How to annotate your YouTube videos

Two years ago I covered the start of the 2008 Republican National Convention for WXOW Channel 19 in La Crosse, Wisconsin. I arrived in Minneapolis the weekend before the convention began to get my bearings in the city. When my crew arrived I didn’t want us getting lost driving around town or discovering too late that our media credentials were limited.

Of course I was also curious to get a sense of the atmosphere in the town. This was the first time I had covered a national convention and I had lots of questions along with the excitement that comes with a new assignment. While my husband and I were driving around the streets in St. Paul outside the Xcel Energy Center on Sunday August 31, 2008 we came across an anti-war protest. I suddenly realized that we couldn’t follow them in the car, so I told my husband to stop the car. As soon as the car stopped I was running towards the protesters to catch up. I wanted to capture what was happening on my personal video camera. I had my cellphone in my backpack so I knew my husband and I would be able to find each other afterward, whatever afterward meant.

The YouTube system makes it easy to add text bubbles, annotated notes or even highlight portions of a video that you want to draw your audiences’ attention to. The most time consuming part of creating annotations for a video is placing the annotated notes in the appropriate spot on the video timeline. Once you have written the text you want to have appear as annotated text, YouTube makes it clear where the user should simply copy and paste, or write in, that text.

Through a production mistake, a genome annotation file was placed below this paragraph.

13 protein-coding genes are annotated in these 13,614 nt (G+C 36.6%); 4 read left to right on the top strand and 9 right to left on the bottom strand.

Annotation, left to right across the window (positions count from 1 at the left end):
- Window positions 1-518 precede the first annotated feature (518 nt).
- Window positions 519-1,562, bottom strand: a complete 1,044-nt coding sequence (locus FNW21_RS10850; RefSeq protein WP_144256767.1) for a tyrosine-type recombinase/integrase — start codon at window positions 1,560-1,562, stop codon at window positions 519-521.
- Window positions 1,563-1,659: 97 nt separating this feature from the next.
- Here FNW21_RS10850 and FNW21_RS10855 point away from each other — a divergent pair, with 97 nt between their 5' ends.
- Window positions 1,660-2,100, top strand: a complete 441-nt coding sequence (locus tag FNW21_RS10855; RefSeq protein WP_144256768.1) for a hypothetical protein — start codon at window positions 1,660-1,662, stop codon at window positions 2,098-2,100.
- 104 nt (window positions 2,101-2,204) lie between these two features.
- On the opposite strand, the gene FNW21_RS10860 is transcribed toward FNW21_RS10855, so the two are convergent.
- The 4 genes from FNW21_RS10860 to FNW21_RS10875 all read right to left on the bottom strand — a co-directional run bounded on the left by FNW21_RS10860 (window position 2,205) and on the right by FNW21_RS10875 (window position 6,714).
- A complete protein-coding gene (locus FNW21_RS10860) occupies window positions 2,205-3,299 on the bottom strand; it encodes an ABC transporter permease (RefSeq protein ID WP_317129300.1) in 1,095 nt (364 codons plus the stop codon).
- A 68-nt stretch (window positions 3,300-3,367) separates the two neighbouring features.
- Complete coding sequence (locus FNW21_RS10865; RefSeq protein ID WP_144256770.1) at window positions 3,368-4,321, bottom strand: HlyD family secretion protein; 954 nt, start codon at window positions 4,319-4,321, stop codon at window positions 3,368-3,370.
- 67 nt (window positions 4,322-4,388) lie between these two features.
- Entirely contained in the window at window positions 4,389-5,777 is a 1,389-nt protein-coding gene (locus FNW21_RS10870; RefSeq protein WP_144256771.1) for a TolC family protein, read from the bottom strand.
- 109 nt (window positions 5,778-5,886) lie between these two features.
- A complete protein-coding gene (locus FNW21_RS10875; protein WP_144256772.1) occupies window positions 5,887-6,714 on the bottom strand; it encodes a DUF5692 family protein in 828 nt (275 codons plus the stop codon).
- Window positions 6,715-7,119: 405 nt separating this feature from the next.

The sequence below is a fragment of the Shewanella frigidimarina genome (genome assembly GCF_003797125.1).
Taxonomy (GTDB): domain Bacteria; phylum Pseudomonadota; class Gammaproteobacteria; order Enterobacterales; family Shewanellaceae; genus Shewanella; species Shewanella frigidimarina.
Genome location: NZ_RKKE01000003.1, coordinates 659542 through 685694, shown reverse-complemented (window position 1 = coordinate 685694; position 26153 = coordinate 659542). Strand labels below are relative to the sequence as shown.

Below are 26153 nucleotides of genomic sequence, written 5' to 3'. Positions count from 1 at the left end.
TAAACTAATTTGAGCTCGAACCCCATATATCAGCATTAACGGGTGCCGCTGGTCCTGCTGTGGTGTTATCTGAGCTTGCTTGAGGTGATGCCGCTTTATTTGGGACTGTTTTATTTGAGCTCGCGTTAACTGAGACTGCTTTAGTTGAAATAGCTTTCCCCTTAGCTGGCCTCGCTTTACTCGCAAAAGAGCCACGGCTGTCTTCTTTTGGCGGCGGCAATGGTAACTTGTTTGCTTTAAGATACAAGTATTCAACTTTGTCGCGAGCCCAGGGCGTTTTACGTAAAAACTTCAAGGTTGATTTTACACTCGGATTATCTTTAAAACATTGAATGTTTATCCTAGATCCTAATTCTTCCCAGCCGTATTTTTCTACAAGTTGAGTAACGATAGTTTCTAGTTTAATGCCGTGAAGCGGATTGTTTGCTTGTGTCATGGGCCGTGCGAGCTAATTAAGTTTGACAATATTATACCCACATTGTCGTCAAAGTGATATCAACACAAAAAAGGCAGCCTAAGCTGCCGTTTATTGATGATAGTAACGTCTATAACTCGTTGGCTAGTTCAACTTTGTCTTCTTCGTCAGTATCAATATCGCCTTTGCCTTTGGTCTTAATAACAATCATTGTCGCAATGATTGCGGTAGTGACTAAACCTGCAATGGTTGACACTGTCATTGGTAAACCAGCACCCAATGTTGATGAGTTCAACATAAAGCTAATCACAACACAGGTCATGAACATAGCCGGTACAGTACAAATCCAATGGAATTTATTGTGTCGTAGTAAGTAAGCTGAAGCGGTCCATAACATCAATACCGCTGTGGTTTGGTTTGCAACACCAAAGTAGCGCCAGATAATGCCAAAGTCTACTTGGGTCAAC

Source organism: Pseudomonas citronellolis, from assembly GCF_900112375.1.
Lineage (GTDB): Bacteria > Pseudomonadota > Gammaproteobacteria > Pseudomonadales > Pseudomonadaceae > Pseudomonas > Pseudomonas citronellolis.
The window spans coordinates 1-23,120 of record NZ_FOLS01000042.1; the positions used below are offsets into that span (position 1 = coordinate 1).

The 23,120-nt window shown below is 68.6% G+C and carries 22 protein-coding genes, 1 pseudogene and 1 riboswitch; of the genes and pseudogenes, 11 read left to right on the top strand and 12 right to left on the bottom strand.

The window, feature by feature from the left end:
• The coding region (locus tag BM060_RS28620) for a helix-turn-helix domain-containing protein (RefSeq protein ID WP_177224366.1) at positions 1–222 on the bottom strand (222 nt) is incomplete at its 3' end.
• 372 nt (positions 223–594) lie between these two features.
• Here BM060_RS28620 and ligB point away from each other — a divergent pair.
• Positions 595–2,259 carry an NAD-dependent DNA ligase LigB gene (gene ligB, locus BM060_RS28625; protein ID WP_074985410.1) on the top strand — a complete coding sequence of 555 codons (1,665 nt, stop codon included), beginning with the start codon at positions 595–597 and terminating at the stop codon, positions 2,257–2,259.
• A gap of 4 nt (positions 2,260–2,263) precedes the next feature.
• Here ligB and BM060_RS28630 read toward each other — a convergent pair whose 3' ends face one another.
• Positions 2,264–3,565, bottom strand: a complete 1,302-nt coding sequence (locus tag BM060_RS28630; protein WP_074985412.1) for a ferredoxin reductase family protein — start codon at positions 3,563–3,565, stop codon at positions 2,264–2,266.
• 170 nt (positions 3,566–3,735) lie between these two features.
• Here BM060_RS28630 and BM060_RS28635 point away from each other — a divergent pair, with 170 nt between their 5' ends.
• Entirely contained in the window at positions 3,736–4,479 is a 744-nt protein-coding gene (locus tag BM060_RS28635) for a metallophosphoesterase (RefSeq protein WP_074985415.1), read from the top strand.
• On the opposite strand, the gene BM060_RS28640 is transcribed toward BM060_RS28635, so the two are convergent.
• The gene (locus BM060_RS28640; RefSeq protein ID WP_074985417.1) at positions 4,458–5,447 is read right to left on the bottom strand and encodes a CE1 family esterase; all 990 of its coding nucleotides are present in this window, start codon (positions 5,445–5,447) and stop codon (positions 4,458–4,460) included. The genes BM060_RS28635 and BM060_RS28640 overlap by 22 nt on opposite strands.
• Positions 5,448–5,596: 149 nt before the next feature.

Below are the steps I took to annotate my video “The other RNC 8.”

How to add annotations using YouTube video

  1. Sign into your YouTube account
  2. Click on your username and choose ‘My Videos’
  3. Choose the video you want to edit and click the ‘Edit’ button
  4. Click on ‘Annotations’

    Annotation button

    Choose the annotation button

  5. Choose ‘Sort by: Appearance Time’
  6. Click the play icon to find the section of the video where you want to add your annotation. Or you can move the red cursor along the timeline.
  7. Decide whether you want to add: speech bubbles; notes; spotlight; video pause
  8. The information for each annotation will appear on the right panel
  9. You can choose to switch what type of annotation you are using by clicking on the annotation icon.
    Editing the annotation can be done in the right pane

    Editing the annotation can be done in the right pane

    Editing can also be done in the video pane

    Editing can also be done in the video pane

  10. You can also change the size and shape of the rectangular box that contains your text.

    You can alter the size of the note box

    You can alter the size of the note box

  11. If you decide that you didn’t place the annotation is the correct location you can move it using the individual time frames (See the top image under item #9 to see an example) assigned to each annotation or by altering the size of the blue brackets on the timeline.

    Slide the blue brackets to move the location of the annotation note

    Slide the blue brackets to move the location of the annotation note

  12. To delete an annotation click on the trash icon.